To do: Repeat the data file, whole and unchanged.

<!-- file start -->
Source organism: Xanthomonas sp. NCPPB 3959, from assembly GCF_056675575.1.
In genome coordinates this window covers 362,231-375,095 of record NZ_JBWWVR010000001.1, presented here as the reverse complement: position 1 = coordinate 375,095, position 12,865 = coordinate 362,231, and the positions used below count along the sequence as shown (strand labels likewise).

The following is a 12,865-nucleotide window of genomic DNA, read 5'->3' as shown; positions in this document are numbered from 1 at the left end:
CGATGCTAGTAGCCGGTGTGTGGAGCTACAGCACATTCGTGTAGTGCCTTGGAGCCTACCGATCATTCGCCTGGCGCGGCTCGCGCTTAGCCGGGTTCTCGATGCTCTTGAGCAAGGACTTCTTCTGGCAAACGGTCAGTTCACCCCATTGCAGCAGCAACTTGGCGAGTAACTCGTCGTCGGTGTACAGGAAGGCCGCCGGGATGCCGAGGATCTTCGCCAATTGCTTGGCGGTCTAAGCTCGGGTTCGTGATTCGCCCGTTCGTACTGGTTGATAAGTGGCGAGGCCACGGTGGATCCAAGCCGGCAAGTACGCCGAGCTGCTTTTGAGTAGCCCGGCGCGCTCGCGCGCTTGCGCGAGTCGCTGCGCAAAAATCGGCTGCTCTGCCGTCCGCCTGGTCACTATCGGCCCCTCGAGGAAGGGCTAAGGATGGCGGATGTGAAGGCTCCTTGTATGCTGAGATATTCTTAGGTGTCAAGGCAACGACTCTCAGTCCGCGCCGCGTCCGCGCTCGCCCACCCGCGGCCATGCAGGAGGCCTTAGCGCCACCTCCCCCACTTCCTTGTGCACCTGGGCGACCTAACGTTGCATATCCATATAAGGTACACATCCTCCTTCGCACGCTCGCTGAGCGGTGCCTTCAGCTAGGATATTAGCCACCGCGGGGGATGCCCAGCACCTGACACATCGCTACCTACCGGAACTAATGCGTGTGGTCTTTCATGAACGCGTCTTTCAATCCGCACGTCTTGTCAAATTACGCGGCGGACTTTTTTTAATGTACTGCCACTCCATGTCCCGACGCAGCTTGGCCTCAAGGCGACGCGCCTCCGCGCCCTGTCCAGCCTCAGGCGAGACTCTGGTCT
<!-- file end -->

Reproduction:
Source organism: Xanthomonas sp. NCPPB 3959, from assembly GCF_056675575.1.
In genome coordinates this window covers 362,231-375,095 of record NZ_JBWWVR010000001.1, presented here as the reverse complement: position 1 = coordinate 375,095, position 12,865 = coordinate 362,231, and the positions used below count along the sequence as shown (strand labels likewise).

The following is a 12,865-nucleotide window of genomic DNA, read 5'->3' as shown; positions in this document are numbered from 1 at the left end:
CGATGCTAGTAGCCGGTGTGTGGAGCTACAGCACATTCGTGTAGTGCCTTGGAGCCTACCGATCATTCGCCTGGCGCGGCTCGCGCTTAGCCGGGTTCTCGATGCTCTTGAGCAAGGACTTCTTCTGGCAAACGGTCAGTTCACCCCATTGCAGCAGCAACTTGGCGAGTAACTCGTCGTCGGTGTACAGGAAGGCCGCCGGGATGCCGAGGATCTTCGCCAATTGCTTGGCGGTCTAAGCTCGGGTTCGTGATTCGCCCGTTCGTACTGGTTGATAAGTGGCGAGGCCACGGTGGATCCAAGCCGGCAAGTACGCCGAGCTGCTTTTGAGTAGCCCGGCGCGCTCGCGCGCTTGCGCGAGTCGCTGCGCAAAAATCGGCTGCTCTGCCGTCCGCCTGGTCACTATCGGCCCCTCGAGGAAGGGCTAAGGATGGCGGATGTGAAGGCTCCTTGTATGCTGAGATATTCTTAGGTGTCAAGGCAACGACTCTCAGTCCGCGCCGCGTCCGCGCTCGCCCACCCGCGGCCATGCAGGAGGCCTTAGCGCCACCTCCCCCACTTCCTTGTGCACCTGGGCGACCTAACGTTGCATATCCATATAAGGTACACATCCTCCTTCGCACGCTCGCTGAGCGGTGCCTTCAGCTAGGATATTAGCCACCGCGGGGGATGCCCAGCACCTGACACATCGCTACCTACCGGAACTAATGCGTGTGGTCTTTCATGAACGCGTCTTTCAATCCGCACGTCTTGTCAAATTACGCGGCGGACTTTTTTTAATGTACTGCCACTCCATGTCCCGACGCAGCTTGGCCTCAAGGCGACGCGCCTCCGCGCCCTGTCCAGCCTCAGGCGAGACTCTGGTCT